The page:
According to Robson, who presented her findings at the Joint Mathematics Meetings in Baltimore earlier this month, that uncertainty may be over. She analyzed the two Ashmolean multiplication tables and realized that they are signed and dated. What's more, a third tablet, housed at Yale University, is also written by Suen-apil-Urim and dated. Instead of a 24-times table, though, like the Ashmolean tablets, the Yale tablet is a 4-times table, which comes somewhat later in the Sumerian math curriculum. (Scribes learned reciprocals, too, so it's a logical progression even though it seems backward to modern eyes.) The Yale tablet not only pinned down the year the tablets were created (1815 B.C.) but also showed Robson that scribes took 6 months to progress from learning the 24-times tables to the 4-times tables. Given the natural progression of the curriculum, Robson concludes that it took about a year for Sumerian scribes to learn multiplication.

    “This is a very interesting clue and very important if the extrapolation is correct,” says Tinney. Although he would like to examine the tablets himself to be sure, he says he believes Robson's conclusion. Suen-apil-Urim would no doubt be pleased that, nearly 40 centuries later, his hit-or-miss struggle to master arithmetic is helping scholars get their numbers straight.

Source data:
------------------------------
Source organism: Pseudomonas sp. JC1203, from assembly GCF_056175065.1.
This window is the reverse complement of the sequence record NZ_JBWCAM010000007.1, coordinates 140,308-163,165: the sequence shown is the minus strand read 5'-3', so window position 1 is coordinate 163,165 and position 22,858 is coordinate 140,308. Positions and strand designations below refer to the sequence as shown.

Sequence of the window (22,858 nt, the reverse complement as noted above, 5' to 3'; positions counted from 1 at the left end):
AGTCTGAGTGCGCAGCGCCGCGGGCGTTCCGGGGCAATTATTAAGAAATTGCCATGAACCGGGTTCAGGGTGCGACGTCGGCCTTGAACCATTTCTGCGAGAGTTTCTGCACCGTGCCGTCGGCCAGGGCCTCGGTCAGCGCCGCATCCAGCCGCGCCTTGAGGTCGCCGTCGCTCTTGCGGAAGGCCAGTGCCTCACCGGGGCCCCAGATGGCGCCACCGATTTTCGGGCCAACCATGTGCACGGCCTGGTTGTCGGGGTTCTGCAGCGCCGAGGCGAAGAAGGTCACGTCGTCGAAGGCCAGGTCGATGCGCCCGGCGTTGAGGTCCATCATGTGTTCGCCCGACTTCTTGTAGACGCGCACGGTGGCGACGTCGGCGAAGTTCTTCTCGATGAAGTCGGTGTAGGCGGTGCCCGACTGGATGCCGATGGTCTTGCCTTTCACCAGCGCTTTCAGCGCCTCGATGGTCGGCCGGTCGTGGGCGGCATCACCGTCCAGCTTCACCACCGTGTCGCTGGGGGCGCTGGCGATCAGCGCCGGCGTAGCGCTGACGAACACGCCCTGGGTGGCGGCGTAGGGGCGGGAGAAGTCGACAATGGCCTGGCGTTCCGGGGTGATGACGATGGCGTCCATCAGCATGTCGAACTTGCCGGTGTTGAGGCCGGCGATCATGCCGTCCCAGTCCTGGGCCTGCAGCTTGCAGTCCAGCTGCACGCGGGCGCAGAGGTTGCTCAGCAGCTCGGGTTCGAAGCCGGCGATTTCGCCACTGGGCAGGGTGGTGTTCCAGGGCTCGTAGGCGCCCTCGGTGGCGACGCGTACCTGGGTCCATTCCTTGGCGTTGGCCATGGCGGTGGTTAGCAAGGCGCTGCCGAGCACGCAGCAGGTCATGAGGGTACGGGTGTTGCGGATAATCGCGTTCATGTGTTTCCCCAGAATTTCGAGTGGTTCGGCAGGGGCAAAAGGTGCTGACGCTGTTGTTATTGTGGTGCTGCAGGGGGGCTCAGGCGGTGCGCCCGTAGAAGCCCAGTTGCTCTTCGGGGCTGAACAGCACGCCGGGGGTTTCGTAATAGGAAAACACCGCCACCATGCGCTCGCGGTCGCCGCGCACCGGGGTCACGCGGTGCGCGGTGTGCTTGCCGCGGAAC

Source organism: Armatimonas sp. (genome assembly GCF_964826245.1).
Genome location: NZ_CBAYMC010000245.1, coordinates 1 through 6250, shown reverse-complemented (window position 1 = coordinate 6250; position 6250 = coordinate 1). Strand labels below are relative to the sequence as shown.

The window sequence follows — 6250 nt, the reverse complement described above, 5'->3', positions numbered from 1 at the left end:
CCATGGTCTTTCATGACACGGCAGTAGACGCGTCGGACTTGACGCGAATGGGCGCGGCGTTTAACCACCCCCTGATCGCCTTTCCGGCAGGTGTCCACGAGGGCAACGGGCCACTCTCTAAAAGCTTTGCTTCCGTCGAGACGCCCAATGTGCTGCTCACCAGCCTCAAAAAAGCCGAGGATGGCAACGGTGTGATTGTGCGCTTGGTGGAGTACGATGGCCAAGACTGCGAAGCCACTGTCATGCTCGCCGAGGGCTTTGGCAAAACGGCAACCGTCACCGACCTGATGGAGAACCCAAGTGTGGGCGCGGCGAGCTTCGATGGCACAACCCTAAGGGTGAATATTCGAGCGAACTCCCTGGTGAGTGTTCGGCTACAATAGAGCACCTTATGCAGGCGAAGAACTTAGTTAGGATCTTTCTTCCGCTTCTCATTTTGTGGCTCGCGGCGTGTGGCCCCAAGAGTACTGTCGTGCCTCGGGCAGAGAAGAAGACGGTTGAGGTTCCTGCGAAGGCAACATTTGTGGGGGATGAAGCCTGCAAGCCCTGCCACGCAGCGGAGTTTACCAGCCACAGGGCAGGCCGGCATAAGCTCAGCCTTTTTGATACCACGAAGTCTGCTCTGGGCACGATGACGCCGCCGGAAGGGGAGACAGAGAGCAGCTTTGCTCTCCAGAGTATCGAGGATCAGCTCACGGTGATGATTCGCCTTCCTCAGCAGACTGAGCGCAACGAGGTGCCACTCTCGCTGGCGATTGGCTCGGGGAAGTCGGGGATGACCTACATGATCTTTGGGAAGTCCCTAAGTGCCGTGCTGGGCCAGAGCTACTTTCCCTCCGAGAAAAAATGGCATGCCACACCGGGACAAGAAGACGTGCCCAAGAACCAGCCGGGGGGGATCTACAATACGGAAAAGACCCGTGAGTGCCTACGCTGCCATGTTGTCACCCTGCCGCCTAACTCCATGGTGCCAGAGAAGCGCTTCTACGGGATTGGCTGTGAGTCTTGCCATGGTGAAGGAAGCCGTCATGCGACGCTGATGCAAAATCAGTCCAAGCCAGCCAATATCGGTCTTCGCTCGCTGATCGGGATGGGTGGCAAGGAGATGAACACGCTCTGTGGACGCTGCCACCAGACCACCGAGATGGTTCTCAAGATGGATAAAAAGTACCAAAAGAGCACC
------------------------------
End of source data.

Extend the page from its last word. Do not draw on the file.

New Skating System Fails Virtual Replay

    1. Charles Seife

    BALTIMORE, MARYLAND—Earlier this month, 5000 mathematicians converged here for the joint annual meetings of the American Mathematical Society and the Mathematical Association of America.

    Most mathematicians would prefer a double integral to a triple axel, but mathematical missteps could trip up new rules for awarding marks for competitive figure skating. According to a team of U.S. mathematicians, the International Skating Union's new judging methods are badly flawed.

    The International Skating Union proposed the changes in the wake of the scandal at the 2002 Winter Olympics, in which judges allegedly conspired to deny a Canadian figure skating team the gold medal. One key change is that the traditional panel of nine judges would be expanded to 14; five of those judges' votes would be randomly discarded. In theory, this would reduce the effectiveness of a corrupt judge or group of judges by raising the specter of their votes' not counting.